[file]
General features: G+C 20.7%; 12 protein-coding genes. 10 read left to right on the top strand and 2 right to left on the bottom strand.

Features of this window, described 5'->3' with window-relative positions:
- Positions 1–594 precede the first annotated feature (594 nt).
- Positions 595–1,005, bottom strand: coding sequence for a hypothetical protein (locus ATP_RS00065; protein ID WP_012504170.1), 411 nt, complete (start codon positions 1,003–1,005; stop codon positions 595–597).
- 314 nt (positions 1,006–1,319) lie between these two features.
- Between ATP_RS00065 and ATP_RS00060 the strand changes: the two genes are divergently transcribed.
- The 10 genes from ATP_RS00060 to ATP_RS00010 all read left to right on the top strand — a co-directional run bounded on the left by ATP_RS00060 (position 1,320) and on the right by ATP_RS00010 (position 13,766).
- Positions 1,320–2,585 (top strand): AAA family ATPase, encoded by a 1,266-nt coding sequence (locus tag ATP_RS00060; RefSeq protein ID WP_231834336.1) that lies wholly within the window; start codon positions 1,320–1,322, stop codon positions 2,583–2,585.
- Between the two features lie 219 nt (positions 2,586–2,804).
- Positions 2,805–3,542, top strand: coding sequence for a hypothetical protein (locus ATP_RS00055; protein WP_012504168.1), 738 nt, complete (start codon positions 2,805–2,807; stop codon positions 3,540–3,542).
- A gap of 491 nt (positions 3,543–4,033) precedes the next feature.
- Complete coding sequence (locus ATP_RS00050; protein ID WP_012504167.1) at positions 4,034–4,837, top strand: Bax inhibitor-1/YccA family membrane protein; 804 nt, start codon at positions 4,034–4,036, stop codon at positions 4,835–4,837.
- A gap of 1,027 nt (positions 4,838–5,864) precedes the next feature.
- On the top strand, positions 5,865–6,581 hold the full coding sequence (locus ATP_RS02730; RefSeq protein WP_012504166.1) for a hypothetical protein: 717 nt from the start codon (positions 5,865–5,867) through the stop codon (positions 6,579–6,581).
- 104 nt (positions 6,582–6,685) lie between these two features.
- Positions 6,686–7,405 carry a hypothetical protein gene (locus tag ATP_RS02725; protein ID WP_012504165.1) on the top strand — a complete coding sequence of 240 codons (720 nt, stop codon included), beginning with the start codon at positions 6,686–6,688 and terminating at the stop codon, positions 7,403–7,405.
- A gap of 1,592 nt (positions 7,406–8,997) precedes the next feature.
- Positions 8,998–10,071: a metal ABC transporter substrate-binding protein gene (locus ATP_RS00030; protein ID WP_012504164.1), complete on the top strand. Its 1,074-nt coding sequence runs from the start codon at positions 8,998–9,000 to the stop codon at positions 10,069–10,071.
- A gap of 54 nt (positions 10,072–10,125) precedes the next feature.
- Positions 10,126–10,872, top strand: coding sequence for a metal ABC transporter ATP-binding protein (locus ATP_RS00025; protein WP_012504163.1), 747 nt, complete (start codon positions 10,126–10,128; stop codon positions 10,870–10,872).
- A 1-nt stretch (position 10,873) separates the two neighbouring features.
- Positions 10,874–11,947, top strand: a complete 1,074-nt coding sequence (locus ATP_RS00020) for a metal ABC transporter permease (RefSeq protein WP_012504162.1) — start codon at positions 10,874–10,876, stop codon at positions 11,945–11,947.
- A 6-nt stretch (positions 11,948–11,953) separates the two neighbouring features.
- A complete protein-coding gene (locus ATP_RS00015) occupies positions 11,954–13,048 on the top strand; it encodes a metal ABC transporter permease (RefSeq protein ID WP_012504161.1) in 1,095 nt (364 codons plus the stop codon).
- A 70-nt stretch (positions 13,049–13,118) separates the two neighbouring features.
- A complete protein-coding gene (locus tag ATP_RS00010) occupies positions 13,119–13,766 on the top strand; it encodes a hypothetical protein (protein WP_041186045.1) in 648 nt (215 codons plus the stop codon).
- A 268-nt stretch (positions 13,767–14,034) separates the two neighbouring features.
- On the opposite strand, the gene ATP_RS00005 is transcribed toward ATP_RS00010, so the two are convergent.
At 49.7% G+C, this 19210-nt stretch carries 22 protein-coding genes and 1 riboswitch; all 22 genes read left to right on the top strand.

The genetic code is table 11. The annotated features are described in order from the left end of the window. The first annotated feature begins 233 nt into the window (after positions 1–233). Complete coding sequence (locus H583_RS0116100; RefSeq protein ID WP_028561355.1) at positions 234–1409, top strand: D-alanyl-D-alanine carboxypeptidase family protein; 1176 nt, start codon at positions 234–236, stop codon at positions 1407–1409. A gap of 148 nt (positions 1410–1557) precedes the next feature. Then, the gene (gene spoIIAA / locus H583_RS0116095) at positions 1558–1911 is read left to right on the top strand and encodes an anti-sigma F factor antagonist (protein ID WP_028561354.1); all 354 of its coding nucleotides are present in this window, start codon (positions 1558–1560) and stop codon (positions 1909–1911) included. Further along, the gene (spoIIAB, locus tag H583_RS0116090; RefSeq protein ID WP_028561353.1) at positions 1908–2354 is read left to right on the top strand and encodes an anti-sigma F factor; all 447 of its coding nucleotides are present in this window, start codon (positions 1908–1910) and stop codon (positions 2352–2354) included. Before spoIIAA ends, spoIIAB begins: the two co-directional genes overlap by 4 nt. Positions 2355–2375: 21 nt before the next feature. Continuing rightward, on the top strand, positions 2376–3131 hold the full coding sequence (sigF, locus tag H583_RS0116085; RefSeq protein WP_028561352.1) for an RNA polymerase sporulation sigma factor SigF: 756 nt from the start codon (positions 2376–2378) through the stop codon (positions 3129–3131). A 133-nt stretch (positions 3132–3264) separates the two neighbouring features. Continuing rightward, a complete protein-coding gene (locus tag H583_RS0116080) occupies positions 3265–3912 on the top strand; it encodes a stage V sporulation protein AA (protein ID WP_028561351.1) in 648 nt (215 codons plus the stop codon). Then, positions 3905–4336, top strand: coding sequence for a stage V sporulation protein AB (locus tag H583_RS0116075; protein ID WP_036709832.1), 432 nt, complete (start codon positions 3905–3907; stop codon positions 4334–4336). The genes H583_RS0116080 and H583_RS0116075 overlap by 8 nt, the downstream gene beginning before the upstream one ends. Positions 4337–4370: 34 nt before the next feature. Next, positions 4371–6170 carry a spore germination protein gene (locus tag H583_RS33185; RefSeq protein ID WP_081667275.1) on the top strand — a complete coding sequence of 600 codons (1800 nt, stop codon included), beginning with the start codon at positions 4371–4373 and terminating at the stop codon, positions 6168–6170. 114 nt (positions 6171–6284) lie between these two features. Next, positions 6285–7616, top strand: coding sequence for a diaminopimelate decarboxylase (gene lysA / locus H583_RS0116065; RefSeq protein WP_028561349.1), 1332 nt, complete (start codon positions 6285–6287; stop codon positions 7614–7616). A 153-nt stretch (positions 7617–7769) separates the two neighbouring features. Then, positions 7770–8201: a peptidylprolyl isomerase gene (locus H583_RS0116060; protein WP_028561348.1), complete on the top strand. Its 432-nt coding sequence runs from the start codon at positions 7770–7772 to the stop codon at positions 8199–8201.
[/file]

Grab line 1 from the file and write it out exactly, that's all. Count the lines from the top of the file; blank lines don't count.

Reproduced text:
General features: G+C 20.7%; 12 protein-coding genes. 10 read left to right on the top strand and 2 right to left on the bottom strand.